By Senator Debbie Mayfield
This session, the Florida Legislature passed the most comprehensive and groundbreaking legislation to protect and restore Florida’s water resources. Just this week, Governor Ron DeSantis received our bill, SB 712, The Clean Waterways Act, for review and signature. It is my hope that he will sign it immediately so we can get to work and protect Florida’s water.
I sponsored the Clean Waterways Act, and I worked closely with Representatives Bobby Payne and Blaise Ingolgia on the House side to draft this legislation. It implements the recommendations of the Blue Green Algae Task Force.
One of the first actions taken by the Governor after he was elected was to bring together scientists and experts in water to determine how we can better protect Florida’s water resources and prevent future outbreaks of toxic blue-green algae.
Toxic blue-green algae blooms found in lakes, rivers, streams and coastlines during the summer of 2018 wreaked havoc on our state. The toxins produced by the harmful algal blooms are poisonous and killed many animals, plants and marine life. The toxins also posed risks to human health. The images of the blue-green algae were shown widely throughout the United States and around the world, keeping tourists at bay and destroying Florida’s local economies. It was clear something must be done.
The Blue-Green Algae Task Force outlined a comprehensive approach to protecting Florida’s water resources and preventing or mitigating future outbreaks of the toxic blue-green algae. Their series of recommendations, now a part of the Clean Waterways Act, address phosphorus and nitrogen coming from wastewater treatment systems, stormwater systems, septic tanks and agriculture.
More specifically, the Clean Waterways Act strengthens oversight and regulation for onsite sewage systems and requires wastewater treatment plants to be considered in regional Basin Management Action Plans. It also increases fines for spills and violations, like the 200 million gallons of sewage spilled into the streets and waterways around Ft. Lauderdale earlier this year. This pollution is completely unacceptable, and parties responsible must be held accountable.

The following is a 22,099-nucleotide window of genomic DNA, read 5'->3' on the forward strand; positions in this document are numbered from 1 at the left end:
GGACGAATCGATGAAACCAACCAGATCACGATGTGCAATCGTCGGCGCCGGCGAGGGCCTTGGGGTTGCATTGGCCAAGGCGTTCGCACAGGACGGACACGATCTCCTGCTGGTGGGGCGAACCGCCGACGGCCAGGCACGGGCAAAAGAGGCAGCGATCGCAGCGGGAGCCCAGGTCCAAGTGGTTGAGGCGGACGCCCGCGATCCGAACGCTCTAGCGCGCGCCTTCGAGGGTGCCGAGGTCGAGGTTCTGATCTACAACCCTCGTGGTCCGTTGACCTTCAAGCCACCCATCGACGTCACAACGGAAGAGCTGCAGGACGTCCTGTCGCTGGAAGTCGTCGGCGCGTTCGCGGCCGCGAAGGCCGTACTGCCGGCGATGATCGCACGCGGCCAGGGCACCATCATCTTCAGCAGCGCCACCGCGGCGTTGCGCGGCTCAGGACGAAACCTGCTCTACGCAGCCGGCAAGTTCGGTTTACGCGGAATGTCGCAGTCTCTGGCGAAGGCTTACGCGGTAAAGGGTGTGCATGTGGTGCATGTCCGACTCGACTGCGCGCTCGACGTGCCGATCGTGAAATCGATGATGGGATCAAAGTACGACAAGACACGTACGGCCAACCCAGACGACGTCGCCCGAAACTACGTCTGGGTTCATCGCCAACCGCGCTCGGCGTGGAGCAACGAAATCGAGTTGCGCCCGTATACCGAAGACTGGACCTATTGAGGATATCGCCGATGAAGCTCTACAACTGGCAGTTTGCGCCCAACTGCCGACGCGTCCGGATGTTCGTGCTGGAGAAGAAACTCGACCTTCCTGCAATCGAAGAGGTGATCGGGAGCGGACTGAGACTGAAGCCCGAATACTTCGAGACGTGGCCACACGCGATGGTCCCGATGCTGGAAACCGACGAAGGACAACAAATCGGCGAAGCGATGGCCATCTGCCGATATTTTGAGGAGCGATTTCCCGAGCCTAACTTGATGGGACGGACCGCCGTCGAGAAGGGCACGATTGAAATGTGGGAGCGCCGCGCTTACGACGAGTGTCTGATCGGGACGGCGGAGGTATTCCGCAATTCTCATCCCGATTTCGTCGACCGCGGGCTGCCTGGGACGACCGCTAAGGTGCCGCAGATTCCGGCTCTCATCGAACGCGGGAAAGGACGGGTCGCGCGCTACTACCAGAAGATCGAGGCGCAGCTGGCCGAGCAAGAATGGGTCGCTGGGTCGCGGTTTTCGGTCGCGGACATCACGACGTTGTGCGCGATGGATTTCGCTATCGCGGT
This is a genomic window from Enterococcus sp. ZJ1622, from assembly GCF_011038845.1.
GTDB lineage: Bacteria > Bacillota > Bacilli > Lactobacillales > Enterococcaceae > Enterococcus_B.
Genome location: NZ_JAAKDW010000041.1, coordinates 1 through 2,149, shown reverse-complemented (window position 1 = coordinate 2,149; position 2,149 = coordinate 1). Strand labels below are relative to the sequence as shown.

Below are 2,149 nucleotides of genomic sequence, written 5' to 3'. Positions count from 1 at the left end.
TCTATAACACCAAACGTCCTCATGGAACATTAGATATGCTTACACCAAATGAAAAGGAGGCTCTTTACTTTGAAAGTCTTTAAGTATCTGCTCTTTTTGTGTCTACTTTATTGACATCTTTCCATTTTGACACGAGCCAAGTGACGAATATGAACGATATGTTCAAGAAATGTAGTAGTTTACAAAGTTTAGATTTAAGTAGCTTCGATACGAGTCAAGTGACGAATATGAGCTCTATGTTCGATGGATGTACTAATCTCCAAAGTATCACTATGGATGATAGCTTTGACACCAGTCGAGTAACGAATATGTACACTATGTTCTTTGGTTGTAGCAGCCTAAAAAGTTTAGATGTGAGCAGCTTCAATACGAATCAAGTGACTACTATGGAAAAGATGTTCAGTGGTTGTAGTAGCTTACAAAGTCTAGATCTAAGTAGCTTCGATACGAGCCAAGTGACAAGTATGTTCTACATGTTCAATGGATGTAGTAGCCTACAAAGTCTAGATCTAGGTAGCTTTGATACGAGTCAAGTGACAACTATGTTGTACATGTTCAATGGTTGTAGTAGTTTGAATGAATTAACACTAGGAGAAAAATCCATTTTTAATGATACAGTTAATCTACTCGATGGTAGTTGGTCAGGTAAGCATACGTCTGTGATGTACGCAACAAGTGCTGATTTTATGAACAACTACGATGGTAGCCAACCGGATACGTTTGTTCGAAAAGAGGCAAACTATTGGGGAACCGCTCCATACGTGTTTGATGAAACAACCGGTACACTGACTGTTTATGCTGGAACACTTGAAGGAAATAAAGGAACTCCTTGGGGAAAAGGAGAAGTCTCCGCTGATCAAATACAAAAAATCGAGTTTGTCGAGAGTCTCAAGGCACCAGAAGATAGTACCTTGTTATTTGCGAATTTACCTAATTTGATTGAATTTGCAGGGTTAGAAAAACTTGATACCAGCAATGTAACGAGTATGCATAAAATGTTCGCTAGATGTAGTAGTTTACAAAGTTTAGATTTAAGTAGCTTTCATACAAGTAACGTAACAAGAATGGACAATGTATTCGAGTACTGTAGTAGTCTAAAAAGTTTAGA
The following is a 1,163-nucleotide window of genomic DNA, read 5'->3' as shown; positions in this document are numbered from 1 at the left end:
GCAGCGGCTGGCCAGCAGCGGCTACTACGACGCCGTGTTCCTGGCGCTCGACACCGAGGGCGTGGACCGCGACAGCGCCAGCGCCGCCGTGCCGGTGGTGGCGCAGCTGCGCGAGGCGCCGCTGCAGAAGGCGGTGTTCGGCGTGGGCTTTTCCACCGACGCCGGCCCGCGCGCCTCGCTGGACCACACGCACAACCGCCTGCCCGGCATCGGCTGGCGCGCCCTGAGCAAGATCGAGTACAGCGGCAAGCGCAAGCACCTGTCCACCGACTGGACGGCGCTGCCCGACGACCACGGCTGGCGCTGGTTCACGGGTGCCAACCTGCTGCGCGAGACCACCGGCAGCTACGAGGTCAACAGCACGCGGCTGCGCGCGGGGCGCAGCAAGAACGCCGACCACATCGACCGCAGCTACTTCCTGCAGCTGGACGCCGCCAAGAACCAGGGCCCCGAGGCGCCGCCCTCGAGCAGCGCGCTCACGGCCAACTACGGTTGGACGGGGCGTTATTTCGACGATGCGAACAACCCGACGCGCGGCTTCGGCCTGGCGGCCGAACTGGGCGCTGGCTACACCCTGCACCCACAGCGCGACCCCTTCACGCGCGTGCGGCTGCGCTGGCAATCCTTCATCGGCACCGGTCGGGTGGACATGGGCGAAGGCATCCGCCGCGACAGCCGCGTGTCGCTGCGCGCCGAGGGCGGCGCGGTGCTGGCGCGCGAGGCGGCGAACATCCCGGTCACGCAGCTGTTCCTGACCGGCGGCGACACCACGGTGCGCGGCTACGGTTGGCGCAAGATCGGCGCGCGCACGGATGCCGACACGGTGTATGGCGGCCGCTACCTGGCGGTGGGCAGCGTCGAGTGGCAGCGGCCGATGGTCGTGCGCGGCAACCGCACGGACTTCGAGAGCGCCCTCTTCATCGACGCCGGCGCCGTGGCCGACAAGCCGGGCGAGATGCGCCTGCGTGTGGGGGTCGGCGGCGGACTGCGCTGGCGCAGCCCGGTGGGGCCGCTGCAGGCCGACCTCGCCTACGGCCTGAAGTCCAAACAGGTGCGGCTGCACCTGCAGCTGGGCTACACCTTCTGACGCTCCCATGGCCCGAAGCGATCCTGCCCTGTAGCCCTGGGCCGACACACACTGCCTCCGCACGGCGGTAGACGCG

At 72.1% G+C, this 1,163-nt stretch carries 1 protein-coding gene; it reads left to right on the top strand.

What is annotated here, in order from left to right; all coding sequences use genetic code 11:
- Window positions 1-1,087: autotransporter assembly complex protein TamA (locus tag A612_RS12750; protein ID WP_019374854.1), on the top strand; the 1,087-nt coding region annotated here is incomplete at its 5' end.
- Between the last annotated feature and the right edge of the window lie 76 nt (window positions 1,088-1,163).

In addition, the Clean Waterways Act strengthens Florida’s Agricultural Best Management Practices (BMPs), or the actions farmers, ranchers and growers take to protect the environment. The legislation requires the Florida Department of Agriculture and Consumer Services to conduct on-site inspections of farms and ranches every two years, at minimum, to ensure that BMPs are implemented properly. It also requires inspectors to collect records on application of phosphorus and nitrogen to share with the Florida Department of Environmental Protection. This data will help us measure our progress and identify opportunities for improvement. Importantly, the legislation directs the University of Florida to conduct research to find new technologies and innovative practices that can be implemented across agricultural operations now and in the future.
The legislation was debated at multiple committee hearings on both the House and Senate sides of the Legislature. Advocates for the environment, local governments and agriculture had the opportunity to contribute to the legislative process and express their support or concerns. In the end, the legislation earned the support of The Nature Conservancy, Audubon Florida, American Water Security Project and Marine Resources Council, among many others. The bill passed the House and Senate with unanimous support.
This legislation is based on sound science, and I am confident it will lead to cleaner, healthier waterways throughout the Sunshine State. It is a major step forward in protecting Florida’s water resources. I urge Gov. DeSantis to sign this legislation so we can begin to implement the programs, research and requirements outlined in the Clean Waterways Act.
Debbie Mayfield represents District 17 in the Florida Senate.